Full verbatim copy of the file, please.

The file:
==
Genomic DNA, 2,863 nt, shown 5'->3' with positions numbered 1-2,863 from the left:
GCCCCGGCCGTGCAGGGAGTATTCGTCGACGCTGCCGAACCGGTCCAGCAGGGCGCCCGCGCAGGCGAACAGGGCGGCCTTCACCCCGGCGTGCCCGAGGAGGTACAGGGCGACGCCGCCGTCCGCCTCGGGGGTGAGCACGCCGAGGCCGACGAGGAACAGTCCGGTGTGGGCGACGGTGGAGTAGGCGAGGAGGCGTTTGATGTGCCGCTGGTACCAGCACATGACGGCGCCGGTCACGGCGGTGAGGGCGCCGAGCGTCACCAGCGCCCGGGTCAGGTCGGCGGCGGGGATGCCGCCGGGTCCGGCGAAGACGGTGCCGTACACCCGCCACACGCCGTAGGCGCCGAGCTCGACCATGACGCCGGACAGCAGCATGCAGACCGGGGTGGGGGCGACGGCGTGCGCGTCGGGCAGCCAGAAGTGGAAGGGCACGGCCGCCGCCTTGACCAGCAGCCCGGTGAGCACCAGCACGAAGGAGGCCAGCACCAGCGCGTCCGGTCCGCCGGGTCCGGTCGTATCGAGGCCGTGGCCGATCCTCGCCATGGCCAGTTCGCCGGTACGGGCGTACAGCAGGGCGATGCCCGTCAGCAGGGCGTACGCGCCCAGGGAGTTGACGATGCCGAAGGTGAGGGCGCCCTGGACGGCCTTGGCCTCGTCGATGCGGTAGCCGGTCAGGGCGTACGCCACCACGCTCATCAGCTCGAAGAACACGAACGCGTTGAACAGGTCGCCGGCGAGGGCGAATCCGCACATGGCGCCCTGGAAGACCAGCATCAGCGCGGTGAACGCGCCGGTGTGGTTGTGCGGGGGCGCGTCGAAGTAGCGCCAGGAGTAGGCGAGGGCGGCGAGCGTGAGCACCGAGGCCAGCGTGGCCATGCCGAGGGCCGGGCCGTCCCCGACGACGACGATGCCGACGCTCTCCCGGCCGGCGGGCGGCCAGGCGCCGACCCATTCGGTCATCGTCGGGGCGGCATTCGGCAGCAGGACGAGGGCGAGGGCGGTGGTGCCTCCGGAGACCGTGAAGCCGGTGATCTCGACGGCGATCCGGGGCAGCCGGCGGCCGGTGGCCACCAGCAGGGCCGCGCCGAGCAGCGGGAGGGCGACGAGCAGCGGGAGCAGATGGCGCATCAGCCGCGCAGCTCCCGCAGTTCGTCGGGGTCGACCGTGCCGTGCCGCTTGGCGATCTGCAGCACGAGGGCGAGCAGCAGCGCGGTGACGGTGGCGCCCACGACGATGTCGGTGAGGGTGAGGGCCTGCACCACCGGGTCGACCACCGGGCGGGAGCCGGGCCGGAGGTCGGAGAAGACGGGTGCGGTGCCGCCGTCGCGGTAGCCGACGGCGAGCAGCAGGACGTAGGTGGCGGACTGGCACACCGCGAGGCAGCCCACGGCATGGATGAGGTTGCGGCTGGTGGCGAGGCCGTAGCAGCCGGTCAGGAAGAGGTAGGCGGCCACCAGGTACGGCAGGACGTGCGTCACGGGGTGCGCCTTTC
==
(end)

Genomic DNA, 2,863 nt, shown 5'->3' with positions numbered 1-2,863 from the left:
GCCCCGGCCGTGCAGGGAGTATTCGTCGACGCTGCCGAACCGGTCCAGCAGGGCGCCCGCGCAGGCGAACAGGGCGGCCTTCACCCCGGCGTGCCCGAGGAGGTACAGGGCGACGCCGCCGTCCGCCTCGGGGGTGAGCACGCCGAGGCCGACGAGGAACAGTCCGGTGTGGGCGACGGTGGAGTAGGCGAGGAGGCGTTTGATGTGCCGCTGGTACCAGCACATGACGGCGCCGGTCACGGCGGTGAGGGCGCCGAGCGTCACCAGCGCCCGGGTCAGGTCGGCGGCGGGGATGCCGCCGGGTCCGGCGAAGACGGTGCCGTACACCCGCCACACGCCGTAGGCGCCGAGCTCGACCATGACGCCGGACAGCAGCATGCAGACCGGGGTGGGGGCGACGGCGTGCGCGTCGGGCAGCCAGAAGTGGAAGGGCACGGCCGCCGCCTTGACCAGCAGCCCGGTGAGCACCAGCACGAAGGAGGCCAGCACCAGCGCGTCCGGTCCGCCGGGTCCGGTCGTATCGAGGCCGTGGCCGATCCTCGCCATGGCCAGTTCGCCGGTACGGGCGTACAGCAGGGCGATGCCCGTCAGCAGGGCGTACGCGCCCAGGGAGTTGACGATGCCGAAGGTGAGGGCGCCCTGGACGGCCTTGGCCTCGTCGATGCGGTAGCCGGTCAGGGCGTACGCCACCACGCTCATCAGCTCGAAGAACACGAACGCGTTGAACAGGTCGCCGGCGAGGGCGAATCCGCACATGGCGCCCTGGAAGACCAGCATCAGCGCGGTGAACGCGCCGGTGTGGTTGTGCGGGGGCGCGTCGAAGTAGCGCCAGGAGTAGGCGAGGGCGGCGAGCGTGAGCACCGAGGCCAGCGTGGCCATGCCGAGGGCCGGGCCGTCCCCGACGACGACGATGCCGACGCTCTCCCGGCCGGCGGGCGGCCAGGCGCCGACCCATTCGGTCATCGTCGGGGCGGCATTCGGCAGCAGGACGAGGGCGAGGGCGGTGGTGCCTCCGGAGACCGTGAAGCCGGTGATCTCGACGGCGATCCGGGGCAGCCGGCGGCCGGTGGCCACCAGCAGGGCCGCGCCGAGCAGCGGGAGGGCGACGAGCAGCGGGAGCAGATGGCGCATCAGCCGCGCAGCTCCCGCAGTTCGTCGGGGTCGACCGTGCCGTGCCGCTTGGCGATCTGCAGCACGAGGGCGAGCAGCAGCGCGGTGACGGTGGCGCCCACGACGATGTCGGTGAGGGTGAGGGCCTGCACCACCGGGTCGACCACCGGGCGGGAGCCGGGCCGGAGGTCGGAGAAGACGGGTGCGGTGCCGCCGTCGCGGTAGCCGACGGCGAGCAGCAGGACGTAGGTGGCGGACTGGCACACCGCGAGGCAGCCCACGGCATGGATGAGGTTGCGGCTGGTGGCGAGGCCGTAGCAGCCGGTCAGGAAGAGGTAGGCGGCCACCAGGTACGGCAGGACGTGCGTCACGGGGTGCGCCTTTC